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Risk of cutaneous malignant melanoma in relation to use of sunbeds: further evidence for UV-A carcinogenicity.

Abstract

In a population-based, matched, case-control study from southern Sweden of 571 patients with a first diagnosis of cutaneous malignant melanoma and 913 healthy controls aged 16-80 years, the association between sunbed use and malignant melanoma was evaluated. A total of 250 (44%) cases and 372 (41%) controls reported ever having used sunbeds. A significantly elevated odds ratio for developing malignant melanoma after regular exposure to sunbeds was found, adjusted for hair colour, raised naevi, skin type and number of sunburns (odds ratio (OR) 1.8, 95% confidence interval (CI) 1.2-2.7). A dose-response relationship between total number of sunbed uses and melanoma risk was only found up to the level of 250 times. The OR was higher in individuals younger than age 36 years (adjusted OR 8.1, 95% CI 1.3-49.5 for regular vs. never use). The association seemed to be true only for subjects with black/dark brown or light brown hair and among females. Lesions of the extremities showed the strongest association of increased risk with sunbed use. An increased risk was related to commercial exposure and to exposure during the winter. The results substantiate the hypothesis that exposure to sunbeds might increase the risk of developing malignant melanoma.

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  • Authors+Show Affiliations

    ,

    Department of Surgery, University Hospital, Lund, Sweden.

    , , ,

    Source

    British journal of cancer 82:9 2000 May pg 1593-9

    MeSH

    Adolescent
    Adult
    Aged
    Aged, 80 and over
    Confidence Intervals
    Female
    Heliotherapy
    Humans
    Male
    Melanoma
    Middle Aged
    Neoplasms, Radiation-Induced
    Odds Ratio
    Skin Neoplasms
    Surveys and Questionnaires
    Ultraviolet Rays

    Pub Type(s)

    Journal Article
    Research Support, Non-U.S. Gov't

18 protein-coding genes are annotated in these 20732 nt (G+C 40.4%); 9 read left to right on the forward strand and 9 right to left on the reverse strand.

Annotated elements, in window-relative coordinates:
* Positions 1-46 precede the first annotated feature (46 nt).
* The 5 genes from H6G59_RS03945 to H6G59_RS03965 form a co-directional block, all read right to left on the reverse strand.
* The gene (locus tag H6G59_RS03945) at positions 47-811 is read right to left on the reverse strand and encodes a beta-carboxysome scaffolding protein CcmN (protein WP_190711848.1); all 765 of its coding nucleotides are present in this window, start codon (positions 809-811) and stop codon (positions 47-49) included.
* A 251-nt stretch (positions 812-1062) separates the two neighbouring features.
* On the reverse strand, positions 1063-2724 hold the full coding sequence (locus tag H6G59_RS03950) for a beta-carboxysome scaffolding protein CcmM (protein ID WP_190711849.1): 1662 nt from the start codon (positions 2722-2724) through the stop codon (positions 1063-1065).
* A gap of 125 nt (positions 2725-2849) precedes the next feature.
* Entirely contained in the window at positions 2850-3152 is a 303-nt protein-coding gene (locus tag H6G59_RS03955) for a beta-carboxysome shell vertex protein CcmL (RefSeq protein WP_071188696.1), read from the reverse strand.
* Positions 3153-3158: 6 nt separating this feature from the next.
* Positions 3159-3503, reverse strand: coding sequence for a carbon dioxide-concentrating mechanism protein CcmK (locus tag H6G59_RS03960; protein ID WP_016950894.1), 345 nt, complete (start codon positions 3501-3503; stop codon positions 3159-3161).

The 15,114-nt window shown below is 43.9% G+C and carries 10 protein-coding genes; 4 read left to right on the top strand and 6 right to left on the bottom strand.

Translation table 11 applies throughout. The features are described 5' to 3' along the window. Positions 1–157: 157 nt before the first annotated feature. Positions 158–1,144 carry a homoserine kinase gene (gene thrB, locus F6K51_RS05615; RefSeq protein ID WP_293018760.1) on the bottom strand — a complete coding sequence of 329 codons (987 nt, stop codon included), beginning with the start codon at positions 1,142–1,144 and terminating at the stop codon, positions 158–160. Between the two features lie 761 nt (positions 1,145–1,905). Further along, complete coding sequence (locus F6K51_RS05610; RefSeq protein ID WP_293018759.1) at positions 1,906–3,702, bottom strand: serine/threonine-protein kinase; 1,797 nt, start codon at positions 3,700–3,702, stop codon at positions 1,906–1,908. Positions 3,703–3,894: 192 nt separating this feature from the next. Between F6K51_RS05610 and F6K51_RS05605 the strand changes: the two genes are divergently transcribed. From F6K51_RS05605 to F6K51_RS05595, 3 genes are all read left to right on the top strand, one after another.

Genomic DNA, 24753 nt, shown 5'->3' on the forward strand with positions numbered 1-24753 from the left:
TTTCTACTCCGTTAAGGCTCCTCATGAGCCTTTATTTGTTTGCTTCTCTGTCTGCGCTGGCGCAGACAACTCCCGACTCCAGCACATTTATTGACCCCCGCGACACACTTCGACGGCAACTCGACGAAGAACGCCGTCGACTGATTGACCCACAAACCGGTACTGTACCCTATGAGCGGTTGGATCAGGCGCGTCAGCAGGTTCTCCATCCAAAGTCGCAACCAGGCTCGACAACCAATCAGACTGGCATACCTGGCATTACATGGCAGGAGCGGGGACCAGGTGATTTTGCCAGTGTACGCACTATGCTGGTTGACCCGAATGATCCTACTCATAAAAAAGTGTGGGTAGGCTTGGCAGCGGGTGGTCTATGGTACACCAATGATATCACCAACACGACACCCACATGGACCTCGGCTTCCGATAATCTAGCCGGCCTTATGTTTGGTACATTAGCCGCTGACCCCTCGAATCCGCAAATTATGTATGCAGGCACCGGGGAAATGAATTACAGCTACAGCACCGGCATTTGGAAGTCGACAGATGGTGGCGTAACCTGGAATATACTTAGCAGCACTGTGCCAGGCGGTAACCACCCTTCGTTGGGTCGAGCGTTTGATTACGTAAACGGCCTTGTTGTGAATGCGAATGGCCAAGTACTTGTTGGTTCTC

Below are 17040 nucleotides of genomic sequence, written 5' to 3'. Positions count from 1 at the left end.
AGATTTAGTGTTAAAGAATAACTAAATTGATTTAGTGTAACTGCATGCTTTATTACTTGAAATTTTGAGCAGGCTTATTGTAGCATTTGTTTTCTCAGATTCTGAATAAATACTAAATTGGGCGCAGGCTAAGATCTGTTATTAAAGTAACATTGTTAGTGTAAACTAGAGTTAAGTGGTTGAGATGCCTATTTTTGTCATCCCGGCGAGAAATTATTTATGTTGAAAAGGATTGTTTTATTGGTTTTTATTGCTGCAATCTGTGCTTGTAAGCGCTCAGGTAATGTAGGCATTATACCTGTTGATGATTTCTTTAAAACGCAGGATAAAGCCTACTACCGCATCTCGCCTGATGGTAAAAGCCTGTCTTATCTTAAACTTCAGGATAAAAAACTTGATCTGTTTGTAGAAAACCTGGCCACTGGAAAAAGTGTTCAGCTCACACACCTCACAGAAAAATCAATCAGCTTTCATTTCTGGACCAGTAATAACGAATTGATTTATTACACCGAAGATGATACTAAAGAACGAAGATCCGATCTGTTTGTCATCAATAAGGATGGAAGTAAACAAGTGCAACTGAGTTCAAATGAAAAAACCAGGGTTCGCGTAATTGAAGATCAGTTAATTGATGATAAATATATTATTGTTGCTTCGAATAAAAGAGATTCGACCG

Language

    eng

    PubMed ID

    10789730

    Citation

    Westerdahl, J, et al. "Risk of Cutaneous Malignant Melanoma in Relation to Use of Sunbeds: Further Evidence for UV-A Carcinogenicity." British Journal of Cancer, vol. 82, no. 9, 2000, pp. 1593-9.
    Westerdahl J, Ingvar C, Måsbäck A, et al. Risk of cutaneous malignant melanoma in relation to use of sunbeds: further evidence for UV-A carcinogenicity. Br J Cancer. 2000;82(9):1593-9.
    Westerdahl, J., Ingvar, C., Måsbäck, A., Jonsson, N., & Olsson, H. (2000). Risk of cutaneous malignant melanoma in relation to use of sunbeds: further evidence for UV-A carcinogenicity. British Journal of Cancer, 82(9), pp. 1593-9.
    Westerdahl J, et al. Risk of Cutaneous Malignant Melanoma in Relation to Use of Sunbeds: Further Evidence for UV-A Carcinogenicity. Br J Cancer. 2000;82(9):1593-9. PubMed PMID: 10789730.
    * Article titles in AMA citation format should be in sentence-case
    TY - JOUR T1 - Risk of cutaneous malignant melanoma in relation to use of sunbeds: further evidence for UV-A carcinogenicity. AU - Westerdahl,J, AU - Ingvar,C, AU - Måsbäck,A, AU - Jonsson,N, AU - Olsson,H, PY - 2000/5/2/pubmed PY - 2000/5/20/medline PY - 2000/5/2/entrez SP - 1593 EP - 9 JF - British journal of cancer JO - Br. J. Cancer VL - 82 IS - 9 N2 - In a population-based, matched, case-control study from southern Sweden of 571 patients with a first diagnosis of cutaneous malignant melanoma and 913 healthy controls aged 16-80 years, the association between sunbed use and malignant melanoma was evaluated. A total of 250 (44%) cases and 372 (41%) controls reported ever having used sunbeds. A significantly elevated odds ratio for developing malignant melanoma after regular exposure to sunbeds was found, adjusted for hair colour, raised naevi, skin type and number of sunburns (odds ratio (OR) 1.8, 95% confidence interval (CI) 1.2-2.7). A dose-response relationship between total number of sunbed uses and melanoma risk was only found up to the level of 250 times. The OR was higher in individuals younger than age 36 years (adjusted OR 8.1, 95% CI 1.3-49.5 for regular vs. never use). The association seemed to be true only for subjects with black/dark brown or light brown hair and among females. Lesions of the extremities showed the strongest association of increased risk with sunbed use. An increased risk was related to commercial exposure and to exposure during the winter. The results substantiate the hypothesis that exposure to sunbeds might increase the risk of developing malignant melanoma. SN - 0007-0920 UR - https://www.unboundmedicine.com/medline/citation/10789730/Risk_of_cutaneous_malignant_melanoma_in_relation_to_use_of_sunbeds:_further_evidence_for_UV_A_carcinogenicity_ L2 - http://dx.doi.org/10.1054/bjoc.1999.1181 DB - PRIME DP - Unbound Medicine ER -